Despite recognition being one of the easier engagement feats to accomplish, it’s one the most common complaints we hear: “I work hard and put in the extra effort, but I feel it all goes unnoticed.”

Special recognition programs could be most helpful to retain and continually inspire those that might normally be taken for granted. You know the type – diligent and hardworking, but introverted and unassuming. They’re more difficult to notice than others, but every bit as essential.

This is why recognition programs should not be overlooked as they more effectively increase employee engagement, performance, and innovation than a salary increase of 5%.


Too often, when leaders pursue a new culture initiative, they bring a top-down mentality. Leaders sometimes think that if they can just rearrange their management structure just right the company culture will improve, and they won’t have to make any changes themselves – “It’s for them, not us.”

This is the wrong attitude. When leaders are conspicuously absent from their own culture initiatives, then engagement suffers – if leadership doesn’t think it’s worth engaging in a culture change then why would the team? I’ve noticed time and again that if a leader is actively participating in their own culture initiatives then the team is likely to be engaged as well. This principle rings true across a spectrum of organizations.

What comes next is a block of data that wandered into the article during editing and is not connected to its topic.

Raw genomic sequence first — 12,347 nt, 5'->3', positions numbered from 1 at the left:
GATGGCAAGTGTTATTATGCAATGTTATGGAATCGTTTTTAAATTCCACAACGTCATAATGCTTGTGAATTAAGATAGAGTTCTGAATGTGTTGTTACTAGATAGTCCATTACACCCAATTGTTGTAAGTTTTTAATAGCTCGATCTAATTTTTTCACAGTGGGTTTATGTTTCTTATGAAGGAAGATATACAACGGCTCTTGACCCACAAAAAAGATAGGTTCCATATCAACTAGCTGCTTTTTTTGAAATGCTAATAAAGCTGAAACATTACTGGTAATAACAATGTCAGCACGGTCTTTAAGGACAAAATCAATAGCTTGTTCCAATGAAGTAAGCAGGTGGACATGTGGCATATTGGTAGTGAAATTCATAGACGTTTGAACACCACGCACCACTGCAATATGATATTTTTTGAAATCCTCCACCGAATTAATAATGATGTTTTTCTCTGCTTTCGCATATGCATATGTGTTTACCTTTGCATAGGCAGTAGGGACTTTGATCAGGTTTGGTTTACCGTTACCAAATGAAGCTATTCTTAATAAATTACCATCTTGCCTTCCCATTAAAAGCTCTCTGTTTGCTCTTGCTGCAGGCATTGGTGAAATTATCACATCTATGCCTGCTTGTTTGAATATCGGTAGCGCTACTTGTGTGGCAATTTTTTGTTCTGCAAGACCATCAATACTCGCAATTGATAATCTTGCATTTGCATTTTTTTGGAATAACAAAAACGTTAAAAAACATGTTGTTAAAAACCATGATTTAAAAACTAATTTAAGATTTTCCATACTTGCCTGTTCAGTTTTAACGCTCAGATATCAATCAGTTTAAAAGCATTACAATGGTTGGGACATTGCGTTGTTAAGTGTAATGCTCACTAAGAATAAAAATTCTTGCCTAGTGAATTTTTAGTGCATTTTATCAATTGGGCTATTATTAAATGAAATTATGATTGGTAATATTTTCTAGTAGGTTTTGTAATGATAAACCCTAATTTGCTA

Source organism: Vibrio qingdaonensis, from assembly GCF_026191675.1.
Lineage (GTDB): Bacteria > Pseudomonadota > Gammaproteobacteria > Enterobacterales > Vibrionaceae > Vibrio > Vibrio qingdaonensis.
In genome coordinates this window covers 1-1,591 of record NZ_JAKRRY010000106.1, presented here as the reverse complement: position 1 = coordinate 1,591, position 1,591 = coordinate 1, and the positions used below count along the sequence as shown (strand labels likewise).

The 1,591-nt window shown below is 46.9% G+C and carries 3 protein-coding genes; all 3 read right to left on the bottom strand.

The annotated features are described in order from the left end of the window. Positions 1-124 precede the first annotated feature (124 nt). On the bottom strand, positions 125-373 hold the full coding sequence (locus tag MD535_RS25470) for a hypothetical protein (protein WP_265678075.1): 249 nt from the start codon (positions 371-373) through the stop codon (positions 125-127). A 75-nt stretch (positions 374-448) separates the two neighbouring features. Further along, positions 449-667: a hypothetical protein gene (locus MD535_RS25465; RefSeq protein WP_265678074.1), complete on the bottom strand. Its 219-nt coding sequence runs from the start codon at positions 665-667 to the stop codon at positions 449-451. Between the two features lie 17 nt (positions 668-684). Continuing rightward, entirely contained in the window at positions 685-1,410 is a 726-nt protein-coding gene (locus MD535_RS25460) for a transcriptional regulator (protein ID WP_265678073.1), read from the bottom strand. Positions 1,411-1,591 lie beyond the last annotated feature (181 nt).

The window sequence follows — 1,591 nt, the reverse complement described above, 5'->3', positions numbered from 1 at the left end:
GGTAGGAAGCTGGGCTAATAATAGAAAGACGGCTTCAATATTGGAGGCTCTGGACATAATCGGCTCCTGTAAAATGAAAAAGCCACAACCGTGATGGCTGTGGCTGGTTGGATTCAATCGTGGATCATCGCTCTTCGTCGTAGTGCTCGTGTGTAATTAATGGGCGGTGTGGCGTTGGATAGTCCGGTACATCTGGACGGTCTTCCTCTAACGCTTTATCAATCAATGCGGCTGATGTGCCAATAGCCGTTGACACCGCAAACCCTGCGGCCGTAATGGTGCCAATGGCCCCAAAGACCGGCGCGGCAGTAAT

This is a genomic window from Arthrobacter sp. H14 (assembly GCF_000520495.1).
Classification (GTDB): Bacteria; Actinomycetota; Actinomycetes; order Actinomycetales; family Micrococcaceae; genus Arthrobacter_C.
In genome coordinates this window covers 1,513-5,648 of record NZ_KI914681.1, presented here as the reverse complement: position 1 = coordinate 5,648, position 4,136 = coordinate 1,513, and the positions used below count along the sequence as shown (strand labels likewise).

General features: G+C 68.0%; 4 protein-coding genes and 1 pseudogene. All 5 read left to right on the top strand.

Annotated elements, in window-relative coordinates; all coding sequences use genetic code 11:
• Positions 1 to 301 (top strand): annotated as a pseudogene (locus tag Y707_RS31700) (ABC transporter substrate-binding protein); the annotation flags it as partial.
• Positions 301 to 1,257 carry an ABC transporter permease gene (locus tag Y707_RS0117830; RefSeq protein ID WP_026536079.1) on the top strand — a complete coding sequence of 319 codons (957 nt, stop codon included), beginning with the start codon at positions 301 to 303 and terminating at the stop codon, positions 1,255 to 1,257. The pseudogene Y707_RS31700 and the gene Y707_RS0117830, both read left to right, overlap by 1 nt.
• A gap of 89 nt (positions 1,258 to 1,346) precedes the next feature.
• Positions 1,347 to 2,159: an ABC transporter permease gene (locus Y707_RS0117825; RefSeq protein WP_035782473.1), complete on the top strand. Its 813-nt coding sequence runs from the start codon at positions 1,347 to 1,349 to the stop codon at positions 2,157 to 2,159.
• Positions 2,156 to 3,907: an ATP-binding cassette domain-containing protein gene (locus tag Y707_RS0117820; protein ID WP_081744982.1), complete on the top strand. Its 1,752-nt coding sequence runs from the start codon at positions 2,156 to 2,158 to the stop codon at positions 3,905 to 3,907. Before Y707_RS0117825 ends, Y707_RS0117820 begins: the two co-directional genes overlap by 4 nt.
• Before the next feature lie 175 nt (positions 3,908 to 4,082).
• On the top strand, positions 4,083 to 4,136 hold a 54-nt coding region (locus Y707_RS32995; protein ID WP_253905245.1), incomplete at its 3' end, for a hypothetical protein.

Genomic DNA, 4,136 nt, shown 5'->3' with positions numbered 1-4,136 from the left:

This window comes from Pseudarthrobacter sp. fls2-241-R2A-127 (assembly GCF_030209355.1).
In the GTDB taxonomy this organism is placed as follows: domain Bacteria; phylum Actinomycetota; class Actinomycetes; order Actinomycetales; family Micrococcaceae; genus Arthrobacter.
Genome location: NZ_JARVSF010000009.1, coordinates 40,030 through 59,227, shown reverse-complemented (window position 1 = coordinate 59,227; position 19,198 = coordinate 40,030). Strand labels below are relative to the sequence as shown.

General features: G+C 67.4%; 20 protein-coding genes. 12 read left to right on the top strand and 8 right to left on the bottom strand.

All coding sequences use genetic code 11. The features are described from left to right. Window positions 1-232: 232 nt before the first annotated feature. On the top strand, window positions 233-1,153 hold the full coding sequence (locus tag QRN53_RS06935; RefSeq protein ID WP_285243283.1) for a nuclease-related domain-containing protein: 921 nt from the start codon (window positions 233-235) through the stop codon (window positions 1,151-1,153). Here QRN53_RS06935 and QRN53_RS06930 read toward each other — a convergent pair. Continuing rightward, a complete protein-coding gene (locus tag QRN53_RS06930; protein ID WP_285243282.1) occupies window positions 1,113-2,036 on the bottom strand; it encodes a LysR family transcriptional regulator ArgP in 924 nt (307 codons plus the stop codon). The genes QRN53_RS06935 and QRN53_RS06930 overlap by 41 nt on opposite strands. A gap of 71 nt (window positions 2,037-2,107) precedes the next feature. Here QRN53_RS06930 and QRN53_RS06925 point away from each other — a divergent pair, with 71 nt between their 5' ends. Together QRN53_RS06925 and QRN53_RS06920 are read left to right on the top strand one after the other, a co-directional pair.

This is why the Harvard Business Review referred to intractable bosses, those that make demands inconsistent with their own effort, as one of the worst obstacles to organizational change. That is when the leaders of a company refuse to change they act as the biggest obstacle to organizational change.

Leading by example isn’t a special kind of leadership, it IS leadership. If you aren’t leading by example, you have to ask yourself the question, “Am I just managing?”


Our brains are structured to reward us for achieving goals – even micro ones. This is why video games often prove to be so addictive with their host of achievements, level ups, and badges of honor; and why it feels so good to cross something off our to-do list.

The fact is that little rewards drive behavior. Each little reward causes your brain to emit a rush of dopamine that tells you, “This is good, this is rewarding – let’s do it again.”

Micro activities coupled with micro celebrations drive behavior forward. When it’s used to support positive behaviors it can transform organizations. Major celebrations for big achievements are important, but not enough – in between you need inspiration, otherwise motivation can wane. You need continual doses of reward to show you and your brain that progress is being made.

To achieve big victories you need little victories along the way.

What I see as the biggest opportunity in the workforce is best summarized by Aristotle: “We are what we repeatedly do.”

Adam Fridman is the author of the best-selling book, “The Science of Story: Brand is the Reflection of Culture”. He is also the Founder and President of ProHabits.com, a platform that integrates the science of human psychology with corporate philosophies and technology, allowing leaders to nurture their employees’ personal growth while developing positive behaviors and fostering a strong organizational culture.